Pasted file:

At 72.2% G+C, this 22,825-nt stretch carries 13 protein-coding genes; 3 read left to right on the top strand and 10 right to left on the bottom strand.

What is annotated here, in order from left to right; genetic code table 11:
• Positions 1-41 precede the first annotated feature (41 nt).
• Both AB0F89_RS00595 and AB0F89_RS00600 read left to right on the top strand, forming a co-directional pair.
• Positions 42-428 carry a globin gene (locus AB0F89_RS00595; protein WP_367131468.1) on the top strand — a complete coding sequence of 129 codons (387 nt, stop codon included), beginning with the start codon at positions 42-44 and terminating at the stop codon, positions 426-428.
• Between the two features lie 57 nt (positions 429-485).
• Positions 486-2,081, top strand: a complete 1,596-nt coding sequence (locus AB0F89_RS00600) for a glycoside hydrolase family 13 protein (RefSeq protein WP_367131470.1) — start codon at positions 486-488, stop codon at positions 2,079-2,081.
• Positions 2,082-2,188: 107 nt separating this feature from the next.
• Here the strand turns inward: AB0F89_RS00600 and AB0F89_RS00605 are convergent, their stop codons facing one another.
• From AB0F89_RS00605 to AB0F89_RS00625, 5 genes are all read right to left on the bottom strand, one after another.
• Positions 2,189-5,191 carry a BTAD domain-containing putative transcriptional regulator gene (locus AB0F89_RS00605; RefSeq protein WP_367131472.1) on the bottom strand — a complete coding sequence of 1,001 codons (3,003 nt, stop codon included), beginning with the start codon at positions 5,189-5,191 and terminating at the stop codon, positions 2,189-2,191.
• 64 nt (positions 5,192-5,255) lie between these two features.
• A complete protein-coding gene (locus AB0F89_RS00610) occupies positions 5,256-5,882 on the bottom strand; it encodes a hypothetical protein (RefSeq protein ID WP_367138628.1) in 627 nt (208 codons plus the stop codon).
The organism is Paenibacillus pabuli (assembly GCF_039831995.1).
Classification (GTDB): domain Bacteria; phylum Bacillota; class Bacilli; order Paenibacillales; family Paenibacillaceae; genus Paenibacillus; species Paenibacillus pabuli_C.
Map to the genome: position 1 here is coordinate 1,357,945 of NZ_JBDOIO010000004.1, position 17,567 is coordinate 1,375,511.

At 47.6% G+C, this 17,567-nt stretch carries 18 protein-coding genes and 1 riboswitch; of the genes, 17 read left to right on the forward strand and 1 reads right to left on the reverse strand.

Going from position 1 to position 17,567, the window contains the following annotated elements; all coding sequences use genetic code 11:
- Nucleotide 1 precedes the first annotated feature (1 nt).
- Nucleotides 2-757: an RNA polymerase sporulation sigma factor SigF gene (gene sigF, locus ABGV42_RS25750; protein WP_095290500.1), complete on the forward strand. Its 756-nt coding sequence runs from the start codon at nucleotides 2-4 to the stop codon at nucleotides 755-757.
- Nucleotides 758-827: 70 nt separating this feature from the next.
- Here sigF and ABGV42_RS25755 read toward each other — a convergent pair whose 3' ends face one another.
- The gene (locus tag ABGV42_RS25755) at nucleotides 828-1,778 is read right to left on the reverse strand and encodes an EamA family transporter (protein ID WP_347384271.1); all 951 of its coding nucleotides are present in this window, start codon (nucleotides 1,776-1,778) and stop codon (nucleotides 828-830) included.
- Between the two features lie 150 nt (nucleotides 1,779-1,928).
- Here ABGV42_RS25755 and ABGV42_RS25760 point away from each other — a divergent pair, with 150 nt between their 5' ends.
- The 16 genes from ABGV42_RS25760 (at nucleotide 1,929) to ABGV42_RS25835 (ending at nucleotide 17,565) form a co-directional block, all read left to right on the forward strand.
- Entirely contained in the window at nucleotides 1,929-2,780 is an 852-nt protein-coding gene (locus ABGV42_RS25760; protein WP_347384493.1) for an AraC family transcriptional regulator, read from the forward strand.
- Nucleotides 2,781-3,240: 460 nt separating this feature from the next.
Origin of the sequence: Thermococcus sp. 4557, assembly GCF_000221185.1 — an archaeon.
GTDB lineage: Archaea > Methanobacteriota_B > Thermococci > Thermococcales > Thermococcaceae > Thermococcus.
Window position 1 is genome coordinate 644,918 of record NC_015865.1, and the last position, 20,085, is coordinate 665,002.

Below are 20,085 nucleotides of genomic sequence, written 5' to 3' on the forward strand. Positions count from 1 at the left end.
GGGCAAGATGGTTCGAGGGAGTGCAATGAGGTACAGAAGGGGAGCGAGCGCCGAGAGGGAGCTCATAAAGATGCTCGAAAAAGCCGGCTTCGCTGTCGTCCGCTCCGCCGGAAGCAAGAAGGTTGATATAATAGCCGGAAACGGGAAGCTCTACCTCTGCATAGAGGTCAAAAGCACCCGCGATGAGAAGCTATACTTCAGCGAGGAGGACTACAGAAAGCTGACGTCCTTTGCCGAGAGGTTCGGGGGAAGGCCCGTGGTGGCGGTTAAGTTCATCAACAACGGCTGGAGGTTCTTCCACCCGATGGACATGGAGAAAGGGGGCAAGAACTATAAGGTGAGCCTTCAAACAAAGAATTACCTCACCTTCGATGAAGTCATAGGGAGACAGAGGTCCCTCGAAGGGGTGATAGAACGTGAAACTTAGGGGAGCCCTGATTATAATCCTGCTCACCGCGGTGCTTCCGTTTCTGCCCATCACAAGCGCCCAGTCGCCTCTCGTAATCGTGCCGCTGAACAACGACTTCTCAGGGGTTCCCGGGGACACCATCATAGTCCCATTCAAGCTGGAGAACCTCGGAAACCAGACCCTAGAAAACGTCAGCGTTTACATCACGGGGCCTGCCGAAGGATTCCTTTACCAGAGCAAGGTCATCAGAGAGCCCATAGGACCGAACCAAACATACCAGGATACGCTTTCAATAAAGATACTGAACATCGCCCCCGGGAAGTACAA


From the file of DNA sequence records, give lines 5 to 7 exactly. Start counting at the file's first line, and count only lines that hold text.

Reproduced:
• Positions 42-428 carry a globin gene (locus AB0F89_RS00595; protein WP_367131468.1) on the top strand — a complete coding sequence of 129 codons (387 nt, stop codon included), beginning with the start codon at positions 42-44 and terminating at the stop codon, positions 426-428.
• Between the two features lie 57 nt (positions 429-485).
• Positions 486-2,081, top strand: a complete 1,596-nt coding sequence (locus AB0F89_RS00600) for a glycoside hydrolase family 13 protein (RefSeq protein WP_367131470.1) — start codon at positions 486-488, stop codon at positions 2,079-2,081.